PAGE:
DNA test for the Lavender Foal Syndrome (LFS) – Pure and part-bred Arab horses. This test verifies the presence of the recessive LFS gene.
- 30 to 40 - hair roots - envelope
- 5 mL - blood - K3 EDTA tube
- 2 to 5 working days
- This genetic test determines LFS clear, carrier or affected status. Informed choices can be made for breeding selections, and prevent the born of affected foals.
The DNA test verifies the presence of the recessive LFS gene and presents results as one of the following:
- N/ – Non-carrier of the LFS gene. Tested negative for the LFS gene.
- N/LFS - Heterozygous horse for LFS, both the normal and LFS alleles were detected. The horse is a carrier of LFS genetic disorder and there is a 50% chance this horse will pass a LFS allele to its offspring
- LFS/ – Homozygous horse for LFS, carrier of two copies of the LFS gene. The horse is affected with the LFS genetic disorder.
Lavender Foal Syndrome (LFS) is a recessive genetic disorder.
Affected foals born with the unique diluted coat color that can appear to be pale lavender, pale pink or silver. This foals-often have a difficult delivery, problems standing at birth and usually have episodes where they rigidly extend their limbs, neck and back. These episodes tend to resemble a seizure, although the affected foal does not seem normal between episodes.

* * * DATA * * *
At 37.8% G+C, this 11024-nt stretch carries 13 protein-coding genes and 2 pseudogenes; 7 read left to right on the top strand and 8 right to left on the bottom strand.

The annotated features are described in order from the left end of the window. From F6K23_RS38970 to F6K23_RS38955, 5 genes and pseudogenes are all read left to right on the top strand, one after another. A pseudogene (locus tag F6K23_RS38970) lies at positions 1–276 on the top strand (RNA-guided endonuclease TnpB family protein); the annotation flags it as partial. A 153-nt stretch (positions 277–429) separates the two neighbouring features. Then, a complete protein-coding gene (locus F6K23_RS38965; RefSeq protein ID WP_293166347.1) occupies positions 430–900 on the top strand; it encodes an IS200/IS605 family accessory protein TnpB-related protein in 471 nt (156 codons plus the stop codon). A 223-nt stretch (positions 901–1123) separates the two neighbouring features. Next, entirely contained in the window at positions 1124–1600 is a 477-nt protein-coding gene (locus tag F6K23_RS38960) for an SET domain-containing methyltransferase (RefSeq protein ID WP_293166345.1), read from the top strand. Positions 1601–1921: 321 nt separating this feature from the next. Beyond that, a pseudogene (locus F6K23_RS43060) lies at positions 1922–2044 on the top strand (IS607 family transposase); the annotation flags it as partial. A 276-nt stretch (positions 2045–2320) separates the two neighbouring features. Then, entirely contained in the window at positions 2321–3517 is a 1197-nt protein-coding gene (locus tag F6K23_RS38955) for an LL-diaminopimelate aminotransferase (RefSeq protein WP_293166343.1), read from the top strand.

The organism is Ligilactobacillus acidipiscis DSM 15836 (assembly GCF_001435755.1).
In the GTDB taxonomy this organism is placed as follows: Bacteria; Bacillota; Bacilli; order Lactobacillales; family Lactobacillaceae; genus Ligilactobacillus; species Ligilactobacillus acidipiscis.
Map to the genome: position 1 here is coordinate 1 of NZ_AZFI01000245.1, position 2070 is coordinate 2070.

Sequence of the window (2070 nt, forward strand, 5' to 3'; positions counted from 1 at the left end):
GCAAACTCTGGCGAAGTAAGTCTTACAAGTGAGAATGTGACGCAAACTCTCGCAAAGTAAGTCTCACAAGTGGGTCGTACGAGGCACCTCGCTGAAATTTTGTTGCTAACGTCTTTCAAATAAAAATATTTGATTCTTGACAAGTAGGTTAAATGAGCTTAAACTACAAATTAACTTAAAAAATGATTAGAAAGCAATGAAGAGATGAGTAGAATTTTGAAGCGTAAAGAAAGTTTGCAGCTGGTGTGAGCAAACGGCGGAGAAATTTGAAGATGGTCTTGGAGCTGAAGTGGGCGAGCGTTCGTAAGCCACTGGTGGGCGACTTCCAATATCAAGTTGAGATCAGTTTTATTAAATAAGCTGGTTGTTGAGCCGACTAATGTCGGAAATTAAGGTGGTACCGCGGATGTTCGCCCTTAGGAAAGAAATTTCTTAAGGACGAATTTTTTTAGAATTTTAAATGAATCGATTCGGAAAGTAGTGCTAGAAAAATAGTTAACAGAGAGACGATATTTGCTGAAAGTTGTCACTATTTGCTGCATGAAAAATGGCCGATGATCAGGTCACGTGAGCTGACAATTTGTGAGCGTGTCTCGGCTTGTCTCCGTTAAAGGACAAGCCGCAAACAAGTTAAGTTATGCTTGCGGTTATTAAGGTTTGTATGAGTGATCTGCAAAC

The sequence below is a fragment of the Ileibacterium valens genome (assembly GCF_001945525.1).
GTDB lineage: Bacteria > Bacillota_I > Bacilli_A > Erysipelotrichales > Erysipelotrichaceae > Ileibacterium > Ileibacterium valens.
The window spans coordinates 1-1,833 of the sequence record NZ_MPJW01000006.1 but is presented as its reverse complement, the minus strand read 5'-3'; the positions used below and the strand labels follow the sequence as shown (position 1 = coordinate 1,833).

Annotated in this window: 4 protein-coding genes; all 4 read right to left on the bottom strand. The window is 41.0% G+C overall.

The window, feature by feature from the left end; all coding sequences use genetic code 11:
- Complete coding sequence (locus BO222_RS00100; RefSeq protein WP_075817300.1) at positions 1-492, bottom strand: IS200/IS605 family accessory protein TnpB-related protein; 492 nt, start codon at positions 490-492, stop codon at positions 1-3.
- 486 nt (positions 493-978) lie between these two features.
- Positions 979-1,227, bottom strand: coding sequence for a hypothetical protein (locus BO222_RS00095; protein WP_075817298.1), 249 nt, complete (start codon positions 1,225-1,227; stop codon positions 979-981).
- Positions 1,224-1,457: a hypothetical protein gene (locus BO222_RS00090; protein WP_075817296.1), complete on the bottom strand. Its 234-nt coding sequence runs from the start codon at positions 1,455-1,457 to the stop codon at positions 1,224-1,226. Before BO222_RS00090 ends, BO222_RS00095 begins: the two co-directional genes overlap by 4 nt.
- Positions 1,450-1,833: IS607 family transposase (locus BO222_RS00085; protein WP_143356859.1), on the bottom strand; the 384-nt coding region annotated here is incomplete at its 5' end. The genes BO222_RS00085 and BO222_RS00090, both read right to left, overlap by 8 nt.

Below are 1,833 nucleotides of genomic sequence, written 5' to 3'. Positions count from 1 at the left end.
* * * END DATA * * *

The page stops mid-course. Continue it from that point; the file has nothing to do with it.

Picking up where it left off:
All affected foals are usually euthanised within days or weeks of birth.
LFS is rare and is considered to be an autosomal recessive trait. “Autosomal” means that there is no sex linkage, so both males and females can be equally affected. “Recessive” means that in order for a foal to be affected, it must have received two copies of the mutated gene, inheriting one copy from each parent.
Horses that have one copy of the mutated gene, in combination with one copy of the normal gene, are physically normal but are considered carriers and have a 50% probability, each time they are bred, of passing the mutation along to their offspring.
The SNP mutation that causes LFS has not been detected in other breeds.
Testing for this mutation in horses with no Arabian blood lines is not recommended. However, in cases where pedigree is not known, testing could be a useful tool to prevent possible affected foals.